Chytridiomycosis is a disease of amphibians caused by the fungus Batrachochytrium dendrobatidis (Bd). This pathogen lives on keratinized tissues of amphibians and has low host specificity; however, its ability to cause disease (chytridiomycosis) varies considerably among amphibian species. It is suspected that Bd can survive off the host because it has been recovered from soil and rocks within natural environments, and has grown on surfaces within a laboratory. Although the pathogen can grow over a wide temperature range (4-25 Â°C), it prefers 17-25 Â°C. There are two stages within the life cycle, a motile stage and a non-motile stage. The motile stage is found in water; it is the means of dispersal, and thus short lived. The non-motile stage is the thallus, which develops to the zoosporangium for asexual reproduction. The thalli are found within living cells but finish their development to zoosporangia in non-living cells.
Amphibians are the hosts for Bd and keratinized tissues are affected. In larval amphibians, keratinized tissues are the tooth rows. Infection of the tooth rows with Bd results in loss of pigmentation but rarely affects survival because the larvae are able to continue to feed. However, once metamorphosis takes place, the pathogen can spread throughout the keratinized skin of the juvenile and become fatal. The skin of juveniles and adults is keratinized and thus infection with Bd at any time can be fatal for susceptible species. Subclinical infections occur in resistant species (e.g., American bullfrogs (Lithobates catesbeianus) African clawed frogs (Xenopus laevis), eastern newts (Notophthalmus viridescens), tiger salamanders (Ambystoma tigrinum) and may play a role in Bd distribution and transmission within captive environments and in the wild.
Distribution: The pathogen has been found on all continents inhabited by amphibians. The distribution of the pathogen has been facilitated by anthropogenic spread on equipment and infected animals.
Transmission and Pathogenesis: Transmission is by direct contact or water exposure. Pathogenesis is unclear but 2 hypotheses are 1) the pathogen releases proteolytic enzymes that are absorbed through the permeable amphibian skin, and 2) damage to the skin results in disturbance of osmoregulation and ultimately death. Clinical signs include pigment loss of tooth rows in larvae. In adults, clinical signs include hyperplasia and hyperkeratosis of the skin, reluctance to move and inappetance.
Chytridiomycosis has contributed to global amphibian population declines and has been associated with extinction (primarily in Australia). To date, amphibians in Central and South America and in Australia have been most severely affected.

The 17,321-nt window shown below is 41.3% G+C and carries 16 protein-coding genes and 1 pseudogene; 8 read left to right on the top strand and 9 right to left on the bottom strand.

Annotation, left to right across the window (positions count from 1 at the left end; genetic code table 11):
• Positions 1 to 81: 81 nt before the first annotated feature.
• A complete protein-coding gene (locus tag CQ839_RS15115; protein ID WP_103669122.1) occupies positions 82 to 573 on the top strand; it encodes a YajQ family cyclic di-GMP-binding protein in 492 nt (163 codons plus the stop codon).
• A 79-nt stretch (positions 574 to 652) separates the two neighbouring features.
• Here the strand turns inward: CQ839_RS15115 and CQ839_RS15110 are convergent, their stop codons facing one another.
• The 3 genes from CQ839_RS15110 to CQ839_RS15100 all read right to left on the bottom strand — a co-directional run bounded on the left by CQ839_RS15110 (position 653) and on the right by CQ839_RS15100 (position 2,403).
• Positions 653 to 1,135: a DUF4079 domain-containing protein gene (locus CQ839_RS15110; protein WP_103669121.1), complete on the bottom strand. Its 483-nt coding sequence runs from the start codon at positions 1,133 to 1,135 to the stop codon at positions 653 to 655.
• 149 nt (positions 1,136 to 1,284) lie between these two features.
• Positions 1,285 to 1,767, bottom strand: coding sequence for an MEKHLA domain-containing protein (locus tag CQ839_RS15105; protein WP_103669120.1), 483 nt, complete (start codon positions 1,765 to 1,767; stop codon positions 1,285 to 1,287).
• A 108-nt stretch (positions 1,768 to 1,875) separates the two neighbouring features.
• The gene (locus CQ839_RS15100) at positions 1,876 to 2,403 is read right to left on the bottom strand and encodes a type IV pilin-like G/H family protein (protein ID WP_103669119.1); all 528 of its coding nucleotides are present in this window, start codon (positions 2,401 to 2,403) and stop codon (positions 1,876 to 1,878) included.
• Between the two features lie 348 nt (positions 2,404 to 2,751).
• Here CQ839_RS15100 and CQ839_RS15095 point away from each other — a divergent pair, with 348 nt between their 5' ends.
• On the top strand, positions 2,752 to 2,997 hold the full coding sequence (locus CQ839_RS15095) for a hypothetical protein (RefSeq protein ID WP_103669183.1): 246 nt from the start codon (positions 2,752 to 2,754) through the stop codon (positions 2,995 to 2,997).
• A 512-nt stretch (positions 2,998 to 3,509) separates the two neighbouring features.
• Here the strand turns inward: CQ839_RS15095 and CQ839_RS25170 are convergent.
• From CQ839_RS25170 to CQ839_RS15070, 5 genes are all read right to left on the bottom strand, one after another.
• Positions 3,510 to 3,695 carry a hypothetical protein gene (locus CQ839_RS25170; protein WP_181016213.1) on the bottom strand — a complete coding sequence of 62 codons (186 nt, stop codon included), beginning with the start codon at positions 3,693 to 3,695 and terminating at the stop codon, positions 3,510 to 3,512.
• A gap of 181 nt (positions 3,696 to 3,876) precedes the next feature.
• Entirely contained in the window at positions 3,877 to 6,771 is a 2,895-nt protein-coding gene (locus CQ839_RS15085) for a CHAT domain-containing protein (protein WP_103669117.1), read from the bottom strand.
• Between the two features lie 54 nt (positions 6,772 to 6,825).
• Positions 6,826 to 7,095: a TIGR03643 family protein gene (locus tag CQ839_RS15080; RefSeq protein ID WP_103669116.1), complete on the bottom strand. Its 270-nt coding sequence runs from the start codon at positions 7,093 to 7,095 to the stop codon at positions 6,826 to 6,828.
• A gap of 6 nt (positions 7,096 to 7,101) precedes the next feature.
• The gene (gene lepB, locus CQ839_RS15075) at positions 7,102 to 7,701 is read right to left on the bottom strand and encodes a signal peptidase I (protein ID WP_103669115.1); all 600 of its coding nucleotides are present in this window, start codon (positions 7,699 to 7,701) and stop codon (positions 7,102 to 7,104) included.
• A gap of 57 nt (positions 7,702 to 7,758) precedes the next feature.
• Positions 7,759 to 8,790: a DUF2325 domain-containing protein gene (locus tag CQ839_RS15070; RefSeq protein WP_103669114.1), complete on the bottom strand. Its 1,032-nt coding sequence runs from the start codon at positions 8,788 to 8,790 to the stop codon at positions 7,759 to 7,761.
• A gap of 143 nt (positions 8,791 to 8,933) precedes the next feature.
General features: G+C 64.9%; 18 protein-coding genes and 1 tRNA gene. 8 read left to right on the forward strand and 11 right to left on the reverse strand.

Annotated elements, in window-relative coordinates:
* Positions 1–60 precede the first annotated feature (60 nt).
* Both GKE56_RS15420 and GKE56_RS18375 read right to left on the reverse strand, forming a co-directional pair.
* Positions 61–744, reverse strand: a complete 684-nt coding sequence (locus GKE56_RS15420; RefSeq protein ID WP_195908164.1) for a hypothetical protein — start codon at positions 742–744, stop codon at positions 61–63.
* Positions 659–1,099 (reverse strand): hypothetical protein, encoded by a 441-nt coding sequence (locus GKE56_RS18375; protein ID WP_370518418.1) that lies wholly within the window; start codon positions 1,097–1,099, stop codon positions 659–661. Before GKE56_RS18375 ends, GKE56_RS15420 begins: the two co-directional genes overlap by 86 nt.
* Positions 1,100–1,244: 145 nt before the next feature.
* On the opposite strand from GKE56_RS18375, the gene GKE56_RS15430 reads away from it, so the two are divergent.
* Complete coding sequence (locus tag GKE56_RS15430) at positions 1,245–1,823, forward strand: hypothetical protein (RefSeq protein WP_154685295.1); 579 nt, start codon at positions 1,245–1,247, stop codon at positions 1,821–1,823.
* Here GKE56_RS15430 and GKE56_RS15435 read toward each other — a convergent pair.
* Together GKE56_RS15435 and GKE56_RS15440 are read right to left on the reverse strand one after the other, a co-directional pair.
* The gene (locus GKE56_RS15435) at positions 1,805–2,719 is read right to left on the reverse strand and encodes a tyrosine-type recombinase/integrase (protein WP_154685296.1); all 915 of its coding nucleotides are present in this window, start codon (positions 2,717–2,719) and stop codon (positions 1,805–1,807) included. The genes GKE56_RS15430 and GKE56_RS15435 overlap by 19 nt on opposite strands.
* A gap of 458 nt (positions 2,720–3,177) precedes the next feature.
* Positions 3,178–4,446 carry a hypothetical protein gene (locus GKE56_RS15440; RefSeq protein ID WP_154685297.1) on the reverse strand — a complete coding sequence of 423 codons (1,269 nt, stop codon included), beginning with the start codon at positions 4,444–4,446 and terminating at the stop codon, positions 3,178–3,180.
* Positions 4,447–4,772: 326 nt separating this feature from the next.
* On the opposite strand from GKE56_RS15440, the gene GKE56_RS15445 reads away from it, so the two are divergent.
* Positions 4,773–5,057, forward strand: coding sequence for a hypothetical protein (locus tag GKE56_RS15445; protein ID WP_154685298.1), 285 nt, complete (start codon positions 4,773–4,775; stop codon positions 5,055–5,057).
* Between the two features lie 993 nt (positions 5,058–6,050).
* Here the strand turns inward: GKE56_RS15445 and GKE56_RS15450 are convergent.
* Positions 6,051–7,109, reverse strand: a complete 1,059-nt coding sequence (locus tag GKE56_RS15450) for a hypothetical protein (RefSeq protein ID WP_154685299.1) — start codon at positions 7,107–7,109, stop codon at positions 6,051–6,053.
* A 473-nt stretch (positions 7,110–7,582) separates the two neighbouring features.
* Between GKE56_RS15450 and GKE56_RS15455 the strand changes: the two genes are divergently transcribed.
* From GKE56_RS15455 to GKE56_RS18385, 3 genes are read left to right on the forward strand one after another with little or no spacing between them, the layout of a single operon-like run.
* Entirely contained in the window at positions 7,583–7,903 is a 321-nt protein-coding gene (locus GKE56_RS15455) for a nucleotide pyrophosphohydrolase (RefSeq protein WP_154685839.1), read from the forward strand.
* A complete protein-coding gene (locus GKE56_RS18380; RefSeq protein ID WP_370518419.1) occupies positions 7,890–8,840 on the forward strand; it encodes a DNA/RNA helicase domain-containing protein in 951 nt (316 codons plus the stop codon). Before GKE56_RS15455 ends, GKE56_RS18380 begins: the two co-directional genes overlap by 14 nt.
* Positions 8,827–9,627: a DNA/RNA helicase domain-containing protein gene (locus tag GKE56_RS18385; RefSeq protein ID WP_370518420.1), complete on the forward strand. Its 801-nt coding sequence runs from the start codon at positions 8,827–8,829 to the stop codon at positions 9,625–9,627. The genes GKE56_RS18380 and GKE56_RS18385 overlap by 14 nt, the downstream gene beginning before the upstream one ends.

- Antifungal Drugs: Itraconazole is commonly used on postmetamorphic amphibians in zoos and amphibian conservation programs. This treatment is toxic to larvae and postmetamorphs of some amphibian species.
- Antibiotics: Chloramphenicol has been shown to be safe and effective in both larvae and postmetamorphs. This treatment has not been extensively investigated.
- Heat: Elevated temperatures (27 Â°C or higher, with 37 Â°C being ideal for quick treatment) can be used to treat chytridiomycosis; however, some hosts may not be able to withstand these high temperatures. Heat is especially effective for species that have abundant glandular secretions on their skin, preventing the effectiveness of fungicides and antibiotics (e.g., hellbenders, Cryptobranchus alleganiensis).
- Chemicals: Effective chemical disinfection of surfaces can be achieved with sodium hypochlorite (compound found in bleach), quarternary ammonium compounds, potasium peroxymonosulfate (Virkon), 70% Ethanol, ozone
- Non-Chemical: Heat, complete dessication
Prevention and Control:
- In wild: prevent anthropogenic spread by disinfecting boots and equipment. Prevent translocation of hosts. For amphibian conservation programs, test individuals before release.
- In captivity: quarantine and test new arrivals. Isolate animals with clinical signs or those that test positive. If possible, each tank/pond should have a separate water source.
Zoonotic potential: None
Wildlife Impact: Susceptible species may experience population declines or local extinctions. Subclinically infected hosts may act as a source of infection for susceptible species.
Status: Chytridiomycosis is listed as notifiable by the World Organization of Animal Health (OIE). Information regarding the OIE listing can be found within the Aquatic Animal health Code, with Bd specific information at http://www.oie.int/index.php?id=171&L=0&htmfile=chapitre_1.8.1.htm
The OIE approved diagnostic tests can be found within the Manual of Diagnostic Tests for Aquatic Animals, with Bd specific information found at: http://www.oie.int/fileadmin/Home/eng/Health_standards/aahm/2010/2.01.01_BATRACHO.pdf